A recent study by Carvalho et al., titled “Home-Based Transcranial Direct Current Stimulation Device Development: An Updated Protocol Used at Home in Healthy Subjects and Fibromyalgia Patients” explores the potential use of at-home tDCS for treating fibromyalgia.
The publication touches upon a common problem in neuromodulation treatment—where patients are often required to travel inconvenient distance and take valuable time out of their day to accommodate for their neuromodulation interventions. Carvalho and colleagues explore a potential solution to this problem in tDCS for fibromyalgia by testing the feasibility of a portable tDCS device with a built-in security system that only permits 20 minutes of use daily, with a minimum interval of 12 hours between uses.
In a study with 20 healthy subjects and 8 subjects with fibromyalgia, subjects were able to individually choose which time of day to receive the treatment, accommodating with the patients’ schedules. This also increases the patient adherence to the protocol and subsequently enables reproducibility of research conditions even from a remote location. Carvalho and colleagues found that with proper monitoring of patient adherence and contact impedance, results from these tDCS sessions resemble closely with results from sessions where the treatments were under direct supervision.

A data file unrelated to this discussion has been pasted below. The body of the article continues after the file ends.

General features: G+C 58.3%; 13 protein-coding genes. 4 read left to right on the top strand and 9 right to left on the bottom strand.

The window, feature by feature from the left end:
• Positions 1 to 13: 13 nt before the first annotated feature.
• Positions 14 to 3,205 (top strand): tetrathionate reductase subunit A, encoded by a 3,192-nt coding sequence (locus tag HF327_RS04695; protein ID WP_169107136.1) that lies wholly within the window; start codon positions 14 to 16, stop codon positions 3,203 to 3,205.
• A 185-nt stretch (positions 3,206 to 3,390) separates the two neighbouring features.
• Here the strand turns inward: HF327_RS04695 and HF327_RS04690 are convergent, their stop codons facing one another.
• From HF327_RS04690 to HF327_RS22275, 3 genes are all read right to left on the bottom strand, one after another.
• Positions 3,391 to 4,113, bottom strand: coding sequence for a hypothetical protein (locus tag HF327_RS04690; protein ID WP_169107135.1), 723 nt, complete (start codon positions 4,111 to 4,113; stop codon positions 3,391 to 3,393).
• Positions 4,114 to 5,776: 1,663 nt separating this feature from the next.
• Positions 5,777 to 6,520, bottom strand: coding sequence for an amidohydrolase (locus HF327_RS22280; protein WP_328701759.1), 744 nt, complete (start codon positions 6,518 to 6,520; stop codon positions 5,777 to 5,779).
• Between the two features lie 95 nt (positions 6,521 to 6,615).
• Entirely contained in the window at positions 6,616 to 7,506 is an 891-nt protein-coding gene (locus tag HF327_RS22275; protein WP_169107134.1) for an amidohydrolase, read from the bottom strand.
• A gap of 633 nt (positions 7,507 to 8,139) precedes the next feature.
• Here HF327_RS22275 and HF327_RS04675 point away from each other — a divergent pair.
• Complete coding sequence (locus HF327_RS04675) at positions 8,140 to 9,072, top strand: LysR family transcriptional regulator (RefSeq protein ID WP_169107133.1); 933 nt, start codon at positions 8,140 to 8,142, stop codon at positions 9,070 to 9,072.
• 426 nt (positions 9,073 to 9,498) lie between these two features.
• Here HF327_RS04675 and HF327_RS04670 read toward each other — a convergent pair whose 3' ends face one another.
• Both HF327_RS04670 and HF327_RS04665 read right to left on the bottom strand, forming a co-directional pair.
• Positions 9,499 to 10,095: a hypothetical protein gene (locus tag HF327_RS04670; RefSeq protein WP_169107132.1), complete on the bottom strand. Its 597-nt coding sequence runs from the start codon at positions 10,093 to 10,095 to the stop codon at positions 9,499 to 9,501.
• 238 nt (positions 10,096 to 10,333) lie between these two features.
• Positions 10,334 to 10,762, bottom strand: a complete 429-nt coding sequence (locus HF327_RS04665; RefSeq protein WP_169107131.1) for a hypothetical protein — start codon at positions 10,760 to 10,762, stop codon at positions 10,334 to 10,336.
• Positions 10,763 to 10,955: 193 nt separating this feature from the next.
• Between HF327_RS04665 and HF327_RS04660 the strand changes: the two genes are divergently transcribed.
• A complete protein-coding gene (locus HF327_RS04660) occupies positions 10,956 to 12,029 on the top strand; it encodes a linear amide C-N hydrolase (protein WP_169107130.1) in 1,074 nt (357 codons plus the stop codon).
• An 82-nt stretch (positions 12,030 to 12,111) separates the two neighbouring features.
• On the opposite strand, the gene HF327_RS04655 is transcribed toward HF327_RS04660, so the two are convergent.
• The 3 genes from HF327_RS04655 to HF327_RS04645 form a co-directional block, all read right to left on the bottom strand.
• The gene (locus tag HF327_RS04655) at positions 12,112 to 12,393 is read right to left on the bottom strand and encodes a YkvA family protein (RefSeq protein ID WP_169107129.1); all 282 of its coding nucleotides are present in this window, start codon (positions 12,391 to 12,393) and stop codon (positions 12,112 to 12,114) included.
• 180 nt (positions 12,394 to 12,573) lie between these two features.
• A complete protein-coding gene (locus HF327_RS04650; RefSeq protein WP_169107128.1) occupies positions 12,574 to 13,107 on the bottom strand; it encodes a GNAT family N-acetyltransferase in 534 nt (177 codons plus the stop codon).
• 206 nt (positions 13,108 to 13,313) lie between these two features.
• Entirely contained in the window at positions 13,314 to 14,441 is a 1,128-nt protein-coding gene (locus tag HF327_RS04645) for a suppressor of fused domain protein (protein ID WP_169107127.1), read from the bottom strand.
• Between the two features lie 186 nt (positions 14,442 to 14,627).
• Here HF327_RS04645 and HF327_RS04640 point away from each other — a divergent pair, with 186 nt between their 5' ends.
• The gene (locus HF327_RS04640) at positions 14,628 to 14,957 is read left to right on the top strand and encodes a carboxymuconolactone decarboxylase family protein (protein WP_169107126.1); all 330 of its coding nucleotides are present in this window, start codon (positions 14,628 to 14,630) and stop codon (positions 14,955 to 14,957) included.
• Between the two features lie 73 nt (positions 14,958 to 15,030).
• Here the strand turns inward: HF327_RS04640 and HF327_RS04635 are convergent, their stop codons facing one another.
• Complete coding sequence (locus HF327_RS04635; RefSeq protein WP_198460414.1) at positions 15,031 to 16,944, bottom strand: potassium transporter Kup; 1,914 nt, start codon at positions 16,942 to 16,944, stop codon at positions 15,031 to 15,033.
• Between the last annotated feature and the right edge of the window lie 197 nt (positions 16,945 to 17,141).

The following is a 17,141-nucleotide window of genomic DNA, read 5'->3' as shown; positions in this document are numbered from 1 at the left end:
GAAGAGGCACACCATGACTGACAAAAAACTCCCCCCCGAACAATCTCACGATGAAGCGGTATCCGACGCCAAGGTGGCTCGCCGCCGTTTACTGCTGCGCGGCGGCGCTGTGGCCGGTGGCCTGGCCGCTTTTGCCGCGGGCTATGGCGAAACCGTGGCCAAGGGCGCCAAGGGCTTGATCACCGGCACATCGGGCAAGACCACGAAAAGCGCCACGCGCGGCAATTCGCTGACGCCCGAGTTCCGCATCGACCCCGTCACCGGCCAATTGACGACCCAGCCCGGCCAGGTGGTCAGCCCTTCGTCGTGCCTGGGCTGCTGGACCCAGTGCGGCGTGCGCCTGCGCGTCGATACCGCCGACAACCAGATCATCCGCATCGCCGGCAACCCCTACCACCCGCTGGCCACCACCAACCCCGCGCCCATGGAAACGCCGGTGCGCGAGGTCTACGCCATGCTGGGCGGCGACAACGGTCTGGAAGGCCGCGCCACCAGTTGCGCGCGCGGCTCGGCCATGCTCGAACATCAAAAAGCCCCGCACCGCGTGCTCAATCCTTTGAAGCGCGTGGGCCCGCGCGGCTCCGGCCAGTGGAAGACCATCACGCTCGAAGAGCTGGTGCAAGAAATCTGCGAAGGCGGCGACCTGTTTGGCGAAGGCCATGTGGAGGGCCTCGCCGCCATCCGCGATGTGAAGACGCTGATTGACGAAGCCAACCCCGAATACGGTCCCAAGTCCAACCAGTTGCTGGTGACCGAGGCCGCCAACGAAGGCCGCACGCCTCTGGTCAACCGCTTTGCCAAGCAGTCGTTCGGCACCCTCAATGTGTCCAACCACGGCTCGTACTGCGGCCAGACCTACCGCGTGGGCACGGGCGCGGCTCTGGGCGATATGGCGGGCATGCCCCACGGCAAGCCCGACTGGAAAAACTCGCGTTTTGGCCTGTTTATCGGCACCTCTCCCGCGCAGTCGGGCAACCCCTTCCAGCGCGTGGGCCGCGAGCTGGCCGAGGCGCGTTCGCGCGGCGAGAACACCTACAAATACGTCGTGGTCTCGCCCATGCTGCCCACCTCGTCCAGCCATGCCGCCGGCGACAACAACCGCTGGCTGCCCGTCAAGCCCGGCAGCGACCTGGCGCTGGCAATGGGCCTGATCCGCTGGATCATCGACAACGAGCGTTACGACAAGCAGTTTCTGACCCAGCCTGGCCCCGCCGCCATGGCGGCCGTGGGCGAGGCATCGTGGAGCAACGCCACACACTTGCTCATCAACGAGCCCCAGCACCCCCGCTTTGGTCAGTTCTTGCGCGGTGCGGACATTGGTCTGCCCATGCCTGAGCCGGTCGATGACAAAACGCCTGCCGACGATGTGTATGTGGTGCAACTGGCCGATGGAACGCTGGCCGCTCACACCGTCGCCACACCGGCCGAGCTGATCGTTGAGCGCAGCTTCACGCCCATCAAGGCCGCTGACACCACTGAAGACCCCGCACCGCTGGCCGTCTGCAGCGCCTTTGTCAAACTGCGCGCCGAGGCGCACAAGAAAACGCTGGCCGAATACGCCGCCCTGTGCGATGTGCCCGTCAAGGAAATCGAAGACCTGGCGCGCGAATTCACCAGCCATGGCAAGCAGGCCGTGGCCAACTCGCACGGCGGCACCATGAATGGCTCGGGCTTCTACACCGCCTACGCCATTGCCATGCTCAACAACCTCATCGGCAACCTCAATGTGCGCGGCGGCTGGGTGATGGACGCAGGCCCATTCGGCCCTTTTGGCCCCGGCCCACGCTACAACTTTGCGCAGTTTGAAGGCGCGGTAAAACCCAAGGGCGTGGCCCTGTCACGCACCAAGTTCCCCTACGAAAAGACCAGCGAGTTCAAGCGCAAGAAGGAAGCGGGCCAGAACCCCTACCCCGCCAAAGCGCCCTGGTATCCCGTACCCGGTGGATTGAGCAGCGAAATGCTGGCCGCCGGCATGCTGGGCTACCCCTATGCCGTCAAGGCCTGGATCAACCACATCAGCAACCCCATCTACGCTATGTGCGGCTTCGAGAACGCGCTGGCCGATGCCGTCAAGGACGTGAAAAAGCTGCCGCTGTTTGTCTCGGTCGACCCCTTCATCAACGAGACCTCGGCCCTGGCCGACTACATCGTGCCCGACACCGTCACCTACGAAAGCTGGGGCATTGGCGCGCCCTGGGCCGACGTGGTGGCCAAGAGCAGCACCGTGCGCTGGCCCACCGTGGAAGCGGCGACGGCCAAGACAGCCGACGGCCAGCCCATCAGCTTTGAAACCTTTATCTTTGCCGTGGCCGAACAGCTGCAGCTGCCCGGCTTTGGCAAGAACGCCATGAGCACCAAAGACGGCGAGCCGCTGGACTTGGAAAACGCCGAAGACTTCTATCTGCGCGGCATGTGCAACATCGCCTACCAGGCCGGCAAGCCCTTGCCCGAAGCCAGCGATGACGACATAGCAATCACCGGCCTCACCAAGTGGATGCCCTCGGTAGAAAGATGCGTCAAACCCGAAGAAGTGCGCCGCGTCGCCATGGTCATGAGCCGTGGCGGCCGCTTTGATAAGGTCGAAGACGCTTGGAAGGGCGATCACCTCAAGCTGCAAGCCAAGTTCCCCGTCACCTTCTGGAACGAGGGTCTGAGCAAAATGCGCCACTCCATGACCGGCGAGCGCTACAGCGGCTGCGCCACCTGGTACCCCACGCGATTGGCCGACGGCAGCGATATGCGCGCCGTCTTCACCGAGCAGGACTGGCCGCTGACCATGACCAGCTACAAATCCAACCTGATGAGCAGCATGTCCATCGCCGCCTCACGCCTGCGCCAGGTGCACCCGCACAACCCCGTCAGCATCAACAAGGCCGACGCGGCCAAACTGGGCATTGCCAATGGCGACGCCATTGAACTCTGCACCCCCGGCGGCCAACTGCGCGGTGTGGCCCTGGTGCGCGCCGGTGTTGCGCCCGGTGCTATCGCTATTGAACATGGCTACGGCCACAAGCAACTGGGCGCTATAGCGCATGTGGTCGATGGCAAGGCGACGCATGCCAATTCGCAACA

This study seems to further support the feasibility of implementing medically rigorous at-home tDCS treatments—justifying further exploration of these types of tDCS with larger samples in clinical trials.
For more information, click the link to the publication below: